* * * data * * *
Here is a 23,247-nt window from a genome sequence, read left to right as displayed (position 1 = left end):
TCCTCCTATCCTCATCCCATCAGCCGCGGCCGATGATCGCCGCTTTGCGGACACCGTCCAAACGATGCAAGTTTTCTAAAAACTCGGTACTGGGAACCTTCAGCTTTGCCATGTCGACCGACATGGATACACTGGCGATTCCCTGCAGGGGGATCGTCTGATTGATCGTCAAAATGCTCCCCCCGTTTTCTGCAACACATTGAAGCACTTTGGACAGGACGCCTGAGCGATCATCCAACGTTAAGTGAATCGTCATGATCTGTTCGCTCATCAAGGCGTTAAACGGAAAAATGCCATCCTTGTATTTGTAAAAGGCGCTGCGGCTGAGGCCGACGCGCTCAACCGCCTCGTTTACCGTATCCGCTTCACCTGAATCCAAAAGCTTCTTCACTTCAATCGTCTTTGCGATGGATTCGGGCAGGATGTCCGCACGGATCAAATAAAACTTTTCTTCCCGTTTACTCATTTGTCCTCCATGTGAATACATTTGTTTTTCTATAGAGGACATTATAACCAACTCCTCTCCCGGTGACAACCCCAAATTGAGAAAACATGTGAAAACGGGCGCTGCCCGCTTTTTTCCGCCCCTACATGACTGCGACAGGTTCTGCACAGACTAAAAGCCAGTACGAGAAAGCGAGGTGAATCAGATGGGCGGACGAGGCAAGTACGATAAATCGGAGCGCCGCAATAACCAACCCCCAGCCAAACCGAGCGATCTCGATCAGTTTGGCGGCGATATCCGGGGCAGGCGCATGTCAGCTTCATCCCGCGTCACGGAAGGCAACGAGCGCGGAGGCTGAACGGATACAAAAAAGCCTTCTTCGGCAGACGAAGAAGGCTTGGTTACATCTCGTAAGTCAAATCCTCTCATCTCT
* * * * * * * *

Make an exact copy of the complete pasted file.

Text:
Here is a 23,247-nt window from a genome sequence, read left to right as displayed (position 1 = left end):
TCCTCCTATCCTCATCCCATCAGCCGCGGCCGATGATCGCCGCTTTGCGGACACCGTCCAAACGATGCAAGTTTTCTAAAAACTCGGTACTGGGAACCTTCAGCTTTGCCATGTCGACCGACATGGATACACTGGCGATTCCCTGCAGGGGGATCGTCTGATTGATCGTCAAAATGCTCCCCCCGTTTTCTGCAACACATTGAAGCACTTTGGACAGGACGCCTGAGCGATCATCCAACGTTAAGTGAATCGTCATGATCTGTTCGCTCATCAAGGCGTTAAACGGAAAAATGCCATCCTTGTATTTGTAAAAGGCGCTGCGGCTGAGGCCGACGCGCTCAACCGCCTCGTTTACCGTATCCGCTTCACCTGAATCCAAAAGCTTCTTCACTTCAATCGTCTTTGCGATGGATTCGGGCAGGATGTCCGCACGGATCAAATAAAACTTTTCTTCCCGTTTACTCATTTGTCCTCCATGTGAATACATTTGTTTTTCTATAGAGGACATTATAACCAACTCCTCTCCCGGTGACAACCCCAAATTGAGAAAACATGTGAAAACGGGCGCTGCCCGCTTTTTTCCGCCCCTACATGACTGCGACAGGTTCTGCACAGACTAAAAGCCAGTACGAGAAAGCGAGGTGAATCAGATGGGCGGACGAGGCAAGTACGATAAATCGGAGCGCCGCAATAACCAACCCCCAGCCAAACCGAGCGATCTCGATCAGTTTGGCGGCGATATCCGGGGCAGGCGCATGTCAGCTTCATCCCGCGTCACGGAAGGCAACGAGCGCGGAGGCTGAACGGATACAAAAAAGCCTTCTTCGGCAGACGAAGAAGGCTTGGTTACATCTCGTAAGTCAAATCCTCTCATCTCT